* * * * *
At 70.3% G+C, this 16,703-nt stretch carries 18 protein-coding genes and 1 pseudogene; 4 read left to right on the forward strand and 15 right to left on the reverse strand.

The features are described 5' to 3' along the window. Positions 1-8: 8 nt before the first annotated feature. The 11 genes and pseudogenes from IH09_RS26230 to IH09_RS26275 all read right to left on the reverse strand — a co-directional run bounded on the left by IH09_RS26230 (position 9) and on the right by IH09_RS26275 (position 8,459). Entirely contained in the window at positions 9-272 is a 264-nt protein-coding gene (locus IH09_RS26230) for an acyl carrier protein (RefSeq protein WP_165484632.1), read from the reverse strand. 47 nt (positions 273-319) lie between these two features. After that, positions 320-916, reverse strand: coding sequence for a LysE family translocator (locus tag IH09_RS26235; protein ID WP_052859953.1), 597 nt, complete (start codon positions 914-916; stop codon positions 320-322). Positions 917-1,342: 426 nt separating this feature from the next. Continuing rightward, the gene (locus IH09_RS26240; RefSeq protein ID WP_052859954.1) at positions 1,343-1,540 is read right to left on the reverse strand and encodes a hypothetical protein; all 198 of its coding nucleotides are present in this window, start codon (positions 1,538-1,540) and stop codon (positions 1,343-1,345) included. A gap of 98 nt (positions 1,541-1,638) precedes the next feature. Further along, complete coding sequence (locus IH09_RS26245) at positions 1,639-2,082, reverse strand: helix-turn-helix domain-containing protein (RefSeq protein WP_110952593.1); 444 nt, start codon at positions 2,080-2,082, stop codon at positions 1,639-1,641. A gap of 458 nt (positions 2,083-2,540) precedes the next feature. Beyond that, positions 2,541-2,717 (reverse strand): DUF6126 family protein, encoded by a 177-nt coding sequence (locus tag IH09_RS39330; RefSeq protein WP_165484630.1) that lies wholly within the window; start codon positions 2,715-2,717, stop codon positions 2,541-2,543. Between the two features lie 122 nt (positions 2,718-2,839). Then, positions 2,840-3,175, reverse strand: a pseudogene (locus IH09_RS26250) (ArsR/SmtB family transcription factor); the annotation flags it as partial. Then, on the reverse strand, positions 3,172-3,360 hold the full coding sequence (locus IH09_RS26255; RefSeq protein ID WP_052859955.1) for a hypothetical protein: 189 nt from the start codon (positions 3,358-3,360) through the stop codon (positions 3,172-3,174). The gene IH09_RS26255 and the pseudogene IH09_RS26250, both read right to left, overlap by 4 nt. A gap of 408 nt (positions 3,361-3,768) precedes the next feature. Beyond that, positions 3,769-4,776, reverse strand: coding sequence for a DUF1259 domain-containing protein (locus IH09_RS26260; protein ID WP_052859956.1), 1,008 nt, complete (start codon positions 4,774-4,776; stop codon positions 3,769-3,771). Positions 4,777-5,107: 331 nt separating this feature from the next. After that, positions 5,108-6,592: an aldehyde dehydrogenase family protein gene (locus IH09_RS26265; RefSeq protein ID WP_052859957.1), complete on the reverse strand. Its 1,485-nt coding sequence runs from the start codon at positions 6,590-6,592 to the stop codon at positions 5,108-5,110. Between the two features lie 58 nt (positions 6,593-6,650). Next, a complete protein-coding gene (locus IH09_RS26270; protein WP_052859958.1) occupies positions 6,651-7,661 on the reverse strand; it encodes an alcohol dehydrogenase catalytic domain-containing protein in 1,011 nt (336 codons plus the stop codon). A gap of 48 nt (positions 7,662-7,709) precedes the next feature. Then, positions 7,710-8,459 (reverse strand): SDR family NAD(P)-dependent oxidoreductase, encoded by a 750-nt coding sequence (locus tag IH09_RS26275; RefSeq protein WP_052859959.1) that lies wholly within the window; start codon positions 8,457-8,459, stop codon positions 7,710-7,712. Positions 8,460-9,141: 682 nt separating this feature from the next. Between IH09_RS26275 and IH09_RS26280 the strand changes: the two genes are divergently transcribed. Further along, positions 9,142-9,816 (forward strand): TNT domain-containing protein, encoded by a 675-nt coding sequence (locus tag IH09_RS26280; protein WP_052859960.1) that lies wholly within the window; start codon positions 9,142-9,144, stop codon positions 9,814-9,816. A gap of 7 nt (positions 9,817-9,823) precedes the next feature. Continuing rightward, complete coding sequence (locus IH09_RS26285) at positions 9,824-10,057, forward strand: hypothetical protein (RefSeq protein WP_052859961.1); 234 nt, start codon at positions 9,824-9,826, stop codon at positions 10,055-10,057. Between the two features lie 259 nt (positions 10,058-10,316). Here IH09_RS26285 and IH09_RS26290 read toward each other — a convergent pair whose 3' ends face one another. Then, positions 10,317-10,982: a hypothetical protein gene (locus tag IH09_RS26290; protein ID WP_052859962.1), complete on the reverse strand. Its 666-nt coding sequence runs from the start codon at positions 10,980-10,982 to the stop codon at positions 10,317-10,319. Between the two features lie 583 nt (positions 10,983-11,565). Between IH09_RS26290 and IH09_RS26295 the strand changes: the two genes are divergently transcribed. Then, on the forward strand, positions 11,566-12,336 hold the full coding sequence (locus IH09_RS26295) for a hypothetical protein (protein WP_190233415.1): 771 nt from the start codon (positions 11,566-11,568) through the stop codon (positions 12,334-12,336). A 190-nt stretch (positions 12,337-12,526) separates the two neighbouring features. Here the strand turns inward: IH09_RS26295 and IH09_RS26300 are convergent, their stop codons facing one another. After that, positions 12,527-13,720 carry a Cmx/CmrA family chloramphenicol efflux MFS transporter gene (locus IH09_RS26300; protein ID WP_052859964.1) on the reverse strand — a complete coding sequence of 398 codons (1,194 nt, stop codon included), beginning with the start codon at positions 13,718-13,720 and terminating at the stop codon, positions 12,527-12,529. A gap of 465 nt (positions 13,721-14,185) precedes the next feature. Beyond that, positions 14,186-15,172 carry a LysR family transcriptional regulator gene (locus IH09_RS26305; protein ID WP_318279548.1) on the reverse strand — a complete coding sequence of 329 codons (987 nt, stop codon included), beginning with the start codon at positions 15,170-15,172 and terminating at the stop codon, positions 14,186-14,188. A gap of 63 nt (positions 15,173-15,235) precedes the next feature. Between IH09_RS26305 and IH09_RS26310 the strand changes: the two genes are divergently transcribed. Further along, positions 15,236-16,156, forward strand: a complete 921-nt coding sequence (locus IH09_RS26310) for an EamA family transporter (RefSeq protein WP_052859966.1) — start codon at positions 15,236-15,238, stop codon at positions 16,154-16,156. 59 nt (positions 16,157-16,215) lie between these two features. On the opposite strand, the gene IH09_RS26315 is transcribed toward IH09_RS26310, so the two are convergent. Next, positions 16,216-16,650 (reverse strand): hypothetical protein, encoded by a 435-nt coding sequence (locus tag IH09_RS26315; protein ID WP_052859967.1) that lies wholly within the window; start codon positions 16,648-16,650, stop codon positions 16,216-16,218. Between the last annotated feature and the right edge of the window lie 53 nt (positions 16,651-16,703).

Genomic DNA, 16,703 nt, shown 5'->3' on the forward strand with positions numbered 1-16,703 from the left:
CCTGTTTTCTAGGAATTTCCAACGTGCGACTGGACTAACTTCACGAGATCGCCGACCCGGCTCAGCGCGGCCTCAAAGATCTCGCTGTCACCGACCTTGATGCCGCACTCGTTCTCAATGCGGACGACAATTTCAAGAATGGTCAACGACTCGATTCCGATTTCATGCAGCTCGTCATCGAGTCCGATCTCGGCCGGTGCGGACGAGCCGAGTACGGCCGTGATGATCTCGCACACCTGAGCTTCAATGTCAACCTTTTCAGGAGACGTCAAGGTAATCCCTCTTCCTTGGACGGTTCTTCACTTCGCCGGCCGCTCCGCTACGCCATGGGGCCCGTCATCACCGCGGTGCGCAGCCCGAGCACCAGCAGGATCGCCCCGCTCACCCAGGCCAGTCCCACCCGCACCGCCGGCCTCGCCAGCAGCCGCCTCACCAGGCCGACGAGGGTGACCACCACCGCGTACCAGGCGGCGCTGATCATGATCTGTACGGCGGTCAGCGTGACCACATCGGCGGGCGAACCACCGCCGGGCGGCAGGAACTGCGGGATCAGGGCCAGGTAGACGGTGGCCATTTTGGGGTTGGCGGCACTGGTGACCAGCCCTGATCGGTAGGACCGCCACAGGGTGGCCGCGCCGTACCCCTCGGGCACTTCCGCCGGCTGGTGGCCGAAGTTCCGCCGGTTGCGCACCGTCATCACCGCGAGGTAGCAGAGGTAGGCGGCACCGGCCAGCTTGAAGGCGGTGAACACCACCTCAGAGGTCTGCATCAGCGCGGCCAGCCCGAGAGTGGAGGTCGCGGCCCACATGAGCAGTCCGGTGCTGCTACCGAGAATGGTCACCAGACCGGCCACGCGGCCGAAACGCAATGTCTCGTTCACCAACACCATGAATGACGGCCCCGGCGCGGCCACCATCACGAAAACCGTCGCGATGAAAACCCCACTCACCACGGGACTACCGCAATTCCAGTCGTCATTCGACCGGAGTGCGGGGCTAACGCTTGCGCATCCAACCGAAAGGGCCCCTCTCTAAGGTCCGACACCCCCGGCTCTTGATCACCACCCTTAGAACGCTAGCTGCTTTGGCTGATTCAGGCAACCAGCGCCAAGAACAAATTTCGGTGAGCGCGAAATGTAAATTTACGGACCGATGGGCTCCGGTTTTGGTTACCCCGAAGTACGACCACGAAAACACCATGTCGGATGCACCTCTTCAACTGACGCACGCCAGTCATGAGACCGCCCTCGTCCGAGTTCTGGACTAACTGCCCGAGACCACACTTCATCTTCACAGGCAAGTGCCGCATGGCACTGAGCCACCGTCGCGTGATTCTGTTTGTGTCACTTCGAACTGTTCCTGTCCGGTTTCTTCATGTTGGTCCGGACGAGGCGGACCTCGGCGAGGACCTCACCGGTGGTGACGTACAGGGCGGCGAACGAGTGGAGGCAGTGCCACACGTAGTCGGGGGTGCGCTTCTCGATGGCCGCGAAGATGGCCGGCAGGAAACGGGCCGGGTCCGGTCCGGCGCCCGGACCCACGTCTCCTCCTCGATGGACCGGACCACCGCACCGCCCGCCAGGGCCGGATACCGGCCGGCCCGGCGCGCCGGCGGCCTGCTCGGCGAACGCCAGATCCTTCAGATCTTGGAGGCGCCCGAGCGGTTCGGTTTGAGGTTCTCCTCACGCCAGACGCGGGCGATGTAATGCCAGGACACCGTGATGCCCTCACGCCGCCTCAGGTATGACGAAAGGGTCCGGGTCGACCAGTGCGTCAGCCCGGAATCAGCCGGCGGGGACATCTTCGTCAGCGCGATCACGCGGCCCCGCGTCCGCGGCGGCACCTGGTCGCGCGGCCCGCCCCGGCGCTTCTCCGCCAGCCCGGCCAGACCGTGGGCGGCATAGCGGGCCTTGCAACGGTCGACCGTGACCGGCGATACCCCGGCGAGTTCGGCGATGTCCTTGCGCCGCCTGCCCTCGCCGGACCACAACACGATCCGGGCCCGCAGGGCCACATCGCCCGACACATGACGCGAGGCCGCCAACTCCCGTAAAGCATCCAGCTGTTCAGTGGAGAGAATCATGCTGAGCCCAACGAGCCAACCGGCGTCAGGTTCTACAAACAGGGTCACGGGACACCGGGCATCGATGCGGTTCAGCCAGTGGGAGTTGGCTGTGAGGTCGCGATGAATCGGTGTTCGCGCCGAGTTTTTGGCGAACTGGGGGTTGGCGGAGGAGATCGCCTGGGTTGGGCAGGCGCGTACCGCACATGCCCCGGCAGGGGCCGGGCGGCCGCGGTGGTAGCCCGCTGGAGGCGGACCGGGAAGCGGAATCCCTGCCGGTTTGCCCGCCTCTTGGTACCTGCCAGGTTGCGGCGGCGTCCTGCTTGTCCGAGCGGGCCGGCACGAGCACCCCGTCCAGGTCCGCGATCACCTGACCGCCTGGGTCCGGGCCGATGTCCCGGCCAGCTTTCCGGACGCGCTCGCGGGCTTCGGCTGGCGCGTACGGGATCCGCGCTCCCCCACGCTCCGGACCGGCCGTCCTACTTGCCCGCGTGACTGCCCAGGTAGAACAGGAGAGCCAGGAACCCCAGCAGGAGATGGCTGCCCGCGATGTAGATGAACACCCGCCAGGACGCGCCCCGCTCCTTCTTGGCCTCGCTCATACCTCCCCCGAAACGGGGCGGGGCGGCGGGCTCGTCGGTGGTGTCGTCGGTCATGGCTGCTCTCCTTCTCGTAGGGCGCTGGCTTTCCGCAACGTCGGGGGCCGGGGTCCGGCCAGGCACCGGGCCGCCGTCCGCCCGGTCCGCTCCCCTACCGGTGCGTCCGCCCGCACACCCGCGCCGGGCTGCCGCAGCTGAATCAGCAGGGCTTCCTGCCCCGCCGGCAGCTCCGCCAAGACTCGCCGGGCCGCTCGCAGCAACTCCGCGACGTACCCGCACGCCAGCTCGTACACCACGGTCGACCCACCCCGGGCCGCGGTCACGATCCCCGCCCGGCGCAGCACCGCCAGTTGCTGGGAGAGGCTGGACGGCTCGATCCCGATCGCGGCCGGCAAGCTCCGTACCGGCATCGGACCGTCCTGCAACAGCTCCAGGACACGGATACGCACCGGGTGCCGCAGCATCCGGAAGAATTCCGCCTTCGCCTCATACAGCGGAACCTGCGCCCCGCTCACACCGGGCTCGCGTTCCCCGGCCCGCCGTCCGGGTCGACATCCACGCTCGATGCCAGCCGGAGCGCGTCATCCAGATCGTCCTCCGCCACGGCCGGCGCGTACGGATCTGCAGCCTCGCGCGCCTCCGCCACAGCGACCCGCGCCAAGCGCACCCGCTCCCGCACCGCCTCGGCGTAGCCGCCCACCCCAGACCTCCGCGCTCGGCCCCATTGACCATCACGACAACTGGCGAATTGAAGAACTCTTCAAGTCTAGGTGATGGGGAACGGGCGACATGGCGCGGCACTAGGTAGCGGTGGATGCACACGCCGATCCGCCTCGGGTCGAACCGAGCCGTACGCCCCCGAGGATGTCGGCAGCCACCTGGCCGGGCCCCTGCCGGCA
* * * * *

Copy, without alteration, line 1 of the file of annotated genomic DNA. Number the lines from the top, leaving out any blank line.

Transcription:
At 70.3% G+C, this 16,703-nt stretch carries 18 protein-coding genes and 1 pseudogene; 4 read left to right on the forward strand and 15 right to left on the reverse strand.